It Takes a Track Record to Raise Capital for Buying Real Estate

by |

The home was empty.  You know that look right?  There was a pile of old phone books on the porch.  A flyer for a housekeeper, landscaper and pool cleaner were dangling on the front door knob.  I peeked over the side gate and could see the pool had been drained.  The plaster was peeling off the sides.

Sure, you can drive through just about any neighborhood in the country today and find vacant houses.  But this was 2005.  The underlying mortgage on the home was only $77,000 – the market value $200,000.  Why was this house abandoned?  Why hadn’t the owner sold it?  She could have easily flipped it to an investor like me for $100,000.

With the few clicks of a mouse and a quick phone call I had my answer.  The owner, who was now living in Hebron, Indiana, could not sell the house and make a profit.  The Arizona Attorney General’s office had made sure of that.  They recorded a $125,000 lien against her back in 1993.

I made another quick phone call to the AG’s office and found out they’d be willing to release the lien for $25,000.  Problem solved.  With the lien released I could buy the house and give the owner a little cash too.

Unfortunately, time was not on my side.  The home was scheduled for auction the next day.  My only option was to fly out there and get the notarized deed and closing documents directly from the owner.  The closest airport was Chicago O’Hare.  I rented a car and met her in Hebron at a Holiday Inn Express just off the interstate.

I arrived back in Phoenix the following morning (the auction was at 2p) – reinstated the loan and recorded the deed.  Boy was that close.

I have lots of stories like this from my days as a bird dog.  I was just starting out in real estate back then working for a local investor.  He would travel to any zip code to put a deal together if it made him money.  What I’d discover later is that I could parlay these stories into a business of my own.  I was slowly developing a track record.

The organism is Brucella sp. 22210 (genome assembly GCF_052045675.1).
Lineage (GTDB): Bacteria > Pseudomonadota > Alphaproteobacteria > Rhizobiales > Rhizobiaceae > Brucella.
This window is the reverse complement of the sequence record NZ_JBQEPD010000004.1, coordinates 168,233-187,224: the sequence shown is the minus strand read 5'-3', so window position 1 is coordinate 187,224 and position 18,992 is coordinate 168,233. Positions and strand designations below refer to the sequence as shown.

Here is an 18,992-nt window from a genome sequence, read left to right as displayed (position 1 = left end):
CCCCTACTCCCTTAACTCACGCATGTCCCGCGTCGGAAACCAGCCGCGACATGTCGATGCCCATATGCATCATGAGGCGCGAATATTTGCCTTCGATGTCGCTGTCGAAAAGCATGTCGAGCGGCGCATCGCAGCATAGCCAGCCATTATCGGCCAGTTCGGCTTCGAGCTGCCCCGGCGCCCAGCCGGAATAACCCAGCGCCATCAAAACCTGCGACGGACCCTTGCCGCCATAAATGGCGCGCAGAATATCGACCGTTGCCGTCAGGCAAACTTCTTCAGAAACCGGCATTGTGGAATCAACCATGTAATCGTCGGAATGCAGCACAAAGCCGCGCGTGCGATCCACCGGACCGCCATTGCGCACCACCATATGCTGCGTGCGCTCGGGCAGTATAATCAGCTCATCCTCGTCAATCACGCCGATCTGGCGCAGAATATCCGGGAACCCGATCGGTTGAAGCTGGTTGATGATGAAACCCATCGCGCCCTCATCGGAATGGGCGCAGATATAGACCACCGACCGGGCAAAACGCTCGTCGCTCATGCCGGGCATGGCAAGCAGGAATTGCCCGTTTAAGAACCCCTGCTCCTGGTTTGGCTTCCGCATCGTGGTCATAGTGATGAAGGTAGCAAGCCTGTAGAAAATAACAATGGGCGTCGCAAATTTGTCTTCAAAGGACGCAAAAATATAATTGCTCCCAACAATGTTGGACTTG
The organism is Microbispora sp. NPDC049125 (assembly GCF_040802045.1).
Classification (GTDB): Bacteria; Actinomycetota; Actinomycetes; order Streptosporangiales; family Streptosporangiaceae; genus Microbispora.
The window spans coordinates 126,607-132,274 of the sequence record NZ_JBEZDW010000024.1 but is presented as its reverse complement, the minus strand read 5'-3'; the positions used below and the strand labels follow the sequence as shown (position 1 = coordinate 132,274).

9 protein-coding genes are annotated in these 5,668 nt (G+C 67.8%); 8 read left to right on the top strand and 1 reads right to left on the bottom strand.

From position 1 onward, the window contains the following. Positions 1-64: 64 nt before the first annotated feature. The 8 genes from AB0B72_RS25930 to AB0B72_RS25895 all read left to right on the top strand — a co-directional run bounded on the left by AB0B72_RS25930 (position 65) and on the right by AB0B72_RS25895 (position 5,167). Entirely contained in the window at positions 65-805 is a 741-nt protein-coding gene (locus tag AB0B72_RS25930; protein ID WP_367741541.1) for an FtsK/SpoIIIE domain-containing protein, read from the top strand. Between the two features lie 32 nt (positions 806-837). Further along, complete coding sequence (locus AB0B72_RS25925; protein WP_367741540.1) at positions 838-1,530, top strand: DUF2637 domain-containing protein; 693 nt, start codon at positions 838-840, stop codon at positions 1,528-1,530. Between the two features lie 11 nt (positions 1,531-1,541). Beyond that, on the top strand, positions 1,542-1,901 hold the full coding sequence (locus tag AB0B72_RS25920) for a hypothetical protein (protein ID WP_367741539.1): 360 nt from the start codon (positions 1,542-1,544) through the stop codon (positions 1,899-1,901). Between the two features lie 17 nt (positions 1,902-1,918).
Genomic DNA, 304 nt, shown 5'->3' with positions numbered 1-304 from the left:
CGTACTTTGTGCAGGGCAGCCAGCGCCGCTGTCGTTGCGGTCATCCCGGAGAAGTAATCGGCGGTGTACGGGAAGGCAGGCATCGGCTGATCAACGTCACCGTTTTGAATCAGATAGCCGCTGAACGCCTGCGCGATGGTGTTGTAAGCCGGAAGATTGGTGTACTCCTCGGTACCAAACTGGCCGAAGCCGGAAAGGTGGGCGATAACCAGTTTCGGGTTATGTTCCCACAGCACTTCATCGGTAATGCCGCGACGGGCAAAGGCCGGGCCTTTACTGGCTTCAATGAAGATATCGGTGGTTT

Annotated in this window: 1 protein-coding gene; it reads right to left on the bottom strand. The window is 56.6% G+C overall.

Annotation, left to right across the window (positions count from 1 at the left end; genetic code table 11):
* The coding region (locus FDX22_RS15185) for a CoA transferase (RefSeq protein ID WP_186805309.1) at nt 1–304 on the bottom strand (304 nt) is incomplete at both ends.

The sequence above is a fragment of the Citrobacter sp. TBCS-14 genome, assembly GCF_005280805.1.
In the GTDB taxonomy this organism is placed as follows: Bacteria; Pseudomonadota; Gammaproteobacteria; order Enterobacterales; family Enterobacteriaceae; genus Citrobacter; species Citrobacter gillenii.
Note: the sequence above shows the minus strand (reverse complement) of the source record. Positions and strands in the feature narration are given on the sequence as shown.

Around this same time my father-in-law, a retired IBM manager and successful real estate investor, came out for a visit.  He was curious why I wasn’t doing this real estate investing thing on my own.  I explained that I lacked the financial resources.  After analyzing the numbers on a few of my previous deals he decided to loan us some “love” money.

Of course, the numbers I provided made sense to my father-in-law.  But let’s face it – he was really investing out of love (presumably for my wife, not me).

I’ve found that’s how most entrepreneurs get their start.  A family member or friend will believe in you enough to front some cash.  If you make them money they’ll invest more.  And better yet, they’ll tell other friends and family about your business.  Sooner or later they’ll want a piece of the action too.

However, none of this happens without a track record.  Back then I used a simple Excel spreadsheet to track the numbers.  These days it’s Quickbooks with P&L statements and a balance sheet.  If a potential investor considers coming on board I send them to a password protected area of our website that has an up to date financial pro forma. 

A fancy business plan and highly produced website aren’t enough – you need a track record to raise private capital for buying real estate.

As for that vacant house I bought back in 2005 – I called one of our wholesale buyers to tell him about it just before I boarded in Chicago.  When I landed I had a voicemail from him.  He agreed to pay our asking price of $125,000.